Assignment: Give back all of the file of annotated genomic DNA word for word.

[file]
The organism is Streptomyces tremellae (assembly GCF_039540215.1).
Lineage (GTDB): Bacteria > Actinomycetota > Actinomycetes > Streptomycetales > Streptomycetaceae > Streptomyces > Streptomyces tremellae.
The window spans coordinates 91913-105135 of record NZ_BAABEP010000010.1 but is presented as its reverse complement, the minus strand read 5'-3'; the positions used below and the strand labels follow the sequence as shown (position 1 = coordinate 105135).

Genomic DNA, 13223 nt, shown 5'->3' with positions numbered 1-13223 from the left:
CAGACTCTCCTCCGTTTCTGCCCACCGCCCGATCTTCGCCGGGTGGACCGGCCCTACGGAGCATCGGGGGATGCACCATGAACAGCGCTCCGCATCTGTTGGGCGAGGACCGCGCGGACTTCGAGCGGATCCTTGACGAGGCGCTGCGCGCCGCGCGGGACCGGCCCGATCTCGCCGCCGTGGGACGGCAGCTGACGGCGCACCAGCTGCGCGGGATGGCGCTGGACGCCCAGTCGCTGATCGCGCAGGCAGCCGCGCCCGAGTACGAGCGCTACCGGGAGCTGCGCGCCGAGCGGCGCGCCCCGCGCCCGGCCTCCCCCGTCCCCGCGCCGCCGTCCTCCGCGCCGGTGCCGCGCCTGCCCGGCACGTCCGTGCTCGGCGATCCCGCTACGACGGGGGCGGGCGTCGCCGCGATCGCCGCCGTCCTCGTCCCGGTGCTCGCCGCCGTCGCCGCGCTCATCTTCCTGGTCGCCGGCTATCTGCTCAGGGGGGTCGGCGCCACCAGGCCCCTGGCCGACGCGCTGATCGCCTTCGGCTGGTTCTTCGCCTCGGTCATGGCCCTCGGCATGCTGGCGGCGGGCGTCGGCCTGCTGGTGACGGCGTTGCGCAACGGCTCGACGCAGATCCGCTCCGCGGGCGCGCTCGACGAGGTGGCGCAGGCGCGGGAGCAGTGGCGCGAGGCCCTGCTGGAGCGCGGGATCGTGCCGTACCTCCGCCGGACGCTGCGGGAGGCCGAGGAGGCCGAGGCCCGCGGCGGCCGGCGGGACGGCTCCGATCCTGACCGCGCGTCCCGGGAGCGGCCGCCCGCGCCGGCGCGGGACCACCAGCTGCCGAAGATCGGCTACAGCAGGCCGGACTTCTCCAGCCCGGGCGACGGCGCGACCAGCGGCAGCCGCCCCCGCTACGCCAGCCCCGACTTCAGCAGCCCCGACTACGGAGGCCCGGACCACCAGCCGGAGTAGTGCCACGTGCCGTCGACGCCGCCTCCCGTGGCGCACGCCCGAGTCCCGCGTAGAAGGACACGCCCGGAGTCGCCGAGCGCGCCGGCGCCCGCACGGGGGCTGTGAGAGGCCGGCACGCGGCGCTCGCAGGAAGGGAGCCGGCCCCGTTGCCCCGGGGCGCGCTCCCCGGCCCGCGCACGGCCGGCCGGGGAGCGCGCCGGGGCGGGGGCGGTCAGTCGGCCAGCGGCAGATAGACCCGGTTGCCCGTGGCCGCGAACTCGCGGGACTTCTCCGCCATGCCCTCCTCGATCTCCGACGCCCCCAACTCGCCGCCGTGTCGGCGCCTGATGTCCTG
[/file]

The organism is Streptomyces tremellae (assembly GCF_039540215.1).
Lineage (GTDB): Bacteria > Actinomycetota > Actinomycetes > Streptomycetales > Streptomycetaceae > Streptomyces > Streptomyces tremellae.
The window spans coordinates 91913-105135 of record NZ_BAABEP010000010.1 but is presented as its reverse complement, the minus strand read 5'-3'; the positions used below and the strand labels follow the sequence as shown (position 1 = coordinate 105135).

Genomic DNA, 13223 nt, shown 5'->3' with positions numbered 1-13223 from the left:
CAGACTCTCCTCCGTTTCTGCCCACCGCCCGATCTTCGCCGGGTGGACCGGCCCTACGGAGCATCGGGGGATGCACCATGAACAGCGCTCCGCATCTGTTGGGCGAGGACCGCGCGGACTTCGAGCGGATCCTTGACGAGGCGCTGCGCGCCGCGCGGGACCGGCCCGATCTCGCCGCCGTGGGACGGCAGCTGACGGCGCACCAGCTGCGCGGGATGGCGCTGGACGCCCAGTCGCTGATCGCGCAGGCAGCCGCGCCCGAGTACGAGCGCTACCGGGAGCTGCGCGCCGAGCGGCGCGCCCCGCGCCCGGCCTCCCCCGTCCCCGCGCCGCCGTCCTCCGCGCCGGTGCCGCGCCTGCCCGGCACGTCCGTGCTCGGCGATCCCGCTACGACGGGGGCGGGCGTCGCCGCGATCGCCGCCGTCCTCGTCCCGGTGCTCGCCGCCGTCGCCGCGCTCATCTTCCTGGTCGCCGGCTATCTGCTCAGGGGGGTCGGCGCCACCAGGCCCCTGGCCGACGCGCTGATCGCCTTCGGCTGGTTCTTCGCCTCGGTCATGGCCCTCGGCATGCTGGCGGCGGGCGTCGGCCTGCTGGTGACGGCGTTGCGCAACGGCTCGACGCAGATCCGCTCCGCGGGCGCGCTCGACGAGGTGGCGCAGGCGCGGGAGCAGTGGCGCGAGGCCCTGCTGGAGCGCGGGATCGTGCCGTACCTCCGCCGGACGCTGCGGGAGGCCGAGGAGGCCGAGGCCCGCGGCGGCCGGCGGGACGGCTCCGATCCTGACCGCGCGTCCCGGGAGCGGCCGCCCGCGCCGGCGCGGGACCACCAGCTGCCGAAGATCGGCTACAGCAGGCCGGACTTCTCCAGCCCGGGCGACGGCGCGACCAGCGGCAGCCGCCCCCGCTACGCCAGCCCCGACTTCAGCAGCCCCGACTACGGAGGCCCGGACCACCAGCCGGAGTAGTGCCACGTGCCGTCGACGCCGCCTCCCGTGGCGCACGCCCGAGTCCCGCGTAGAAGGACACGCCCGGAGTCGCCGAGCGCGCCGGCGCCCGCACGGGGGCTGTGAGAGGCCGGCACGCGGCGCTCGCAGGAAGGGAGCCGGCCCCGTTGCCCCGGGGCGCGCTCCCCGGCCCGCGCACGGCCGGCCGGGGAGCGCGCCGGGGCGGGGGCGGTCAGTCGGCCAGCGGCAGATAGACCCGGTTGCCCGTGGCCGCGAACTCGCGGGACTTCTCCGCCATGCCCTCCTCGATCTCCGACGCCCCCAACTCGCCGCCGTGTCGGCGCCTGATGTCCTG